Of Coffee Pods, Videogames, and Missed Interoperability: Reflections for EU Governance of the Internet of Things

40 Pages Posted: 23 Dec 2015 Last revised: 6 Jan 2016

See all articles by Nicolo Zingales

Nicolo Zingales

Fundação Getulio Vargas (FGV); Tilburg Law and Economics Center (TILEC); Tilburg University - Tilburg Institute for Law, Technology, and Society (TILT); Stanford University - Stanford Law School Center for Internet and Society

Date Written: December 1, 2015

Abstract

This paper argues that the advent of the Internet of Things (IoT) raises the need for an interoperability that goes beyond mere interconnection between digital objects, and requires IoT manufacturers to be able to access and “mine” each other's data. Observing that collaboration in existing IoT consortia comes short of this deeper level of integration, it calls the European Commission to develop guidelines that facilitate broader cooperation, for example by adopting model licenses and best practices; and to address the interaction between competition and standardization involving intellectual property other than patents. The paper also illustrates with two examples that lock-in strategies pursued by leading platforms by preventing interoperability in secondary markets (specifically, coffee pods and console video games) resulted of dubious advantage, generating consumer dissatisfaction, requiring significant legal expenses and attracting antitrust scrutiny.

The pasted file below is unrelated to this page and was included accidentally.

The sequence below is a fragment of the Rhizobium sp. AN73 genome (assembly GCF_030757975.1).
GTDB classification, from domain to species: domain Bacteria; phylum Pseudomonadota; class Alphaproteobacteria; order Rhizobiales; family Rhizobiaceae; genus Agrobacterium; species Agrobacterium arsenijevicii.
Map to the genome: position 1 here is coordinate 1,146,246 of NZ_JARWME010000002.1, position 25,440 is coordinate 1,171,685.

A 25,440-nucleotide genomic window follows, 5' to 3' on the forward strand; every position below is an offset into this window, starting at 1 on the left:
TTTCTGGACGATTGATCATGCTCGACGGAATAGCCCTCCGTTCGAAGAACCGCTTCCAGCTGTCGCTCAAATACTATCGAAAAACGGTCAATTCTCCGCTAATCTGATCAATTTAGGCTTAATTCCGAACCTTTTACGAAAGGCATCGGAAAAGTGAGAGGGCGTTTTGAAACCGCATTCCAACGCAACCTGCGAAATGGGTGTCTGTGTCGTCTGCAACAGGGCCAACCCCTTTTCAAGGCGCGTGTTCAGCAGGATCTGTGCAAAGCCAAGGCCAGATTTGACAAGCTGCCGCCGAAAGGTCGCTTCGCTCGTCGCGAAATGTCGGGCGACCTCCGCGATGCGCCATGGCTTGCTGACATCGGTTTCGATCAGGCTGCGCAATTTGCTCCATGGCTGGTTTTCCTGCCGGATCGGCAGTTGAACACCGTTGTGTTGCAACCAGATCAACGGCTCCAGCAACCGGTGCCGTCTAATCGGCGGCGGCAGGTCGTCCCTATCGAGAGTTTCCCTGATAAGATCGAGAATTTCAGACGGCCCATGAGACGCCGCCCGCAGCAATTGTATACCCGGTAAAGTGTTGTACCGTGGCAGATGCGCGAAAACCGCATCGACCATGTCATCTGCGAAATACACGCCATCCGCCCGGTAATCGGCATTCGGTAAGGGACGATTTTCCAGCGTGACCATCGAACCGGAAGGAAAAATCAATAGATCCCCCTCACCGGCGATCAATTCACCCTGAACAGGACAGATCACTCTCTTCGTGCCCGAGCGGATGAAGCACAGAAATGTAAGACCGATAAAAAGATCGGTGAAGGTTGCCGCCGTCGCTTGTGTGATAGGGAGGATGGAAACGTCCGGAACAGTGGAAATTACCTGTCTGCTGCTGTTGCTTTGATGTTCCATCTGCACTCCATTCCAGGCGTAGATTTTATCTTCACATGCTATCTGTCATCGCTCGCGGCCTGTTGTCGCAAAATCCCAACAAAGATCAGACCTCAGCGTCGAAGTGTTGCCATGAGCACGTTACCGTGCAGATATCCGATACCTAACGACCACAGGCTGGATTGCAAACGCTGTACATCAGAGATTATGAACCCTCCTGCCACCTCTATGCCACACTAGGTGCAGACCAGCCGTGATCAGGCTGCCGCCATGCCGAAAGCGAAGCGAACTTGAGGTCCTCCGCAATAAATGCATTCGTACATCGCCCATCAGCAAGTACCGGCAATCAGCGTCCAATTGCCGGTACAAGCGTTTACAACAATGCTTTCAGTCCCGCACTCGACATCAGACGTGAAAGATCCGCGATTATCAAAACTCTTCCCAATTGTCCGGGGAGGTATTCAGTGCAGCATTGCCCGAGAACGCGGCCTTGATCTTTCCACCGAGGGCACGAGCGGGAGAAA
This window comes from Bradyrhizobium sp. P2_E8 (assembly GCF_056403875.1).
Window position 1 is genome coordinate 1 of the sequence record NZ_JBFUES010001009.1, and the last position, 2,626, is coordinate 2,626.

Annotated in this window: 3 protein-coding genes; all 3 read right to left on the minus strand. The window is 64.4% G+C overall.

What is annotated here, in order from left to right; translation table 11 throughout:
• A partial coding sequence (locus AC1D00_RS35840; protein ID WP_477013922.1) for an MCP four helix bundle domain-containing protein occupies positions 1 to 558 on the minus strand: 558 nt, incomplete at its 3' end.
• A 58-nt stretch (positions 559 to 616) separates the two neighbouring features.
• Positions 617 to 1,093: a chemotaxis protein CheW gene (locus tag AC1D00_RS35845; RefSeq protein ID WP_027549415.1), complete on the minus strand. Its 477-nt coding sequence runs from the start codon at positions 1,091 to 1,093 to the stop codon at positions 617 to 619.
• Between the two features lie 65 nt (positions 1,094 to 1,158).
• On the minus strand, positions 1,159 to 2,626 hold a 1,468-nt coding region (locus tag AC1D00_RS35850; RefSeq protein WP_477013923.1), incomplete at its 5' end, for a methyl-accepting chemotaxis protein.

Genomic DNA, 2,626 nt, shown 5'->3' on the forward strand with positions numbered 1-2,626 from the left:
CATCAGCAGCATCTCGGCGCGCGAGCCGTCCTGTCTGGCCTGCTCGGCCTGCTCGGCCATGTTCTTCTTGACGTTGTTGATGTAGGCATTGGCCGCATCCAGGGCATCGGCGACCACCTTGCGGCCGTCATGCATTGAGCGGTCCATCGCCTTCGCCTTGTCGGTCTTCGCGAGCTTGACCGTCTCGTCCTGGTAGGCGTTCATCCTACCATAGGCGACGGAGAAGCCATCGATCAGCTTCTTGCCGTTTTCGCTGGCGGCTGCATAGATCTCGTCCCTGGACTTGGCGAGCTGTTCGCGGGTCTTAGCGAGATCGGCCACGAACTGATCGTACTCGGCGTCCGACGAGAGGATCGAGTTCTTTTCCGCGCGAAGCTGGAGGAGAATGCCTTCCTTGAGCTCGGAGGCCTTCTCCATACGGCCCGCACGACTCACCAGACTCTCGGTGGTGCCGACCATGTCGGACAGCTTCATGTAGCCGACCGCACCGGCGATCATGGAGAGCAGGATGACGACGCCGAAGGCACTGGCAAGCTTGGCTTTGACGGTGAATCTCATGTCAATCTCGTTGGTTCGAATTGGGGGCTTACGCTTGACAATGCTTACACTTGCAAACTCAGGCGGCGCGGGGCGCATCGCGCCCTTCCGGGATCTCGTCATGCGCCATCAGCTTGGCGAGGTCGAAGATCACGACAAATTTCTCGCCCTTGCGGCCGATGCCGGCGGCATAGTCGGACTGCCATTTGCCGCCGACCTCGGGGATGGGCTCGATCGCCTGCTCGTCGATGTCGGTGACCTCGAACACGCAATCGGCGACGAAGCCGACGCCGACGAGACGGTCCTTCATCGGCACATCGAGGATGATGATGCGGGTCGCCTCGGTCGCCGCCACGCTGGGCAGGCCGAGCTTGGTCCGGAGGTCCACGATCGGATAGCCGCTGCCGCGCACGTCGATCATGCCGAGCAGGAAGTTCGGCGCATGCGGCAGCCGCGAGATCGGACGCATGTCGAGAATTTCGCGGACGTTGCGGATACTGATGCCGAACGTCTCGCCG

Keywords: IPRs, standardization, database protection, Internet of Things, data mining, interoperability, videogames, computer programs, technological protection measures

JEL Classification: K19. K20, K21, K39

Suggested Citation

Zingales, Nicolo, Of Coffee Pods, Videogames, and Missed Interoperability: Reflections for EU Governance of the Internet of Things (December 1, 2015). TILEC Discussion Paper No. 2015-026, Available at SSRN: https://ssrn.com/abstract=2707570 or http://dx.doi.org/10.2139/ssrn.2707570

Nicolo Zingales (Contact Author)

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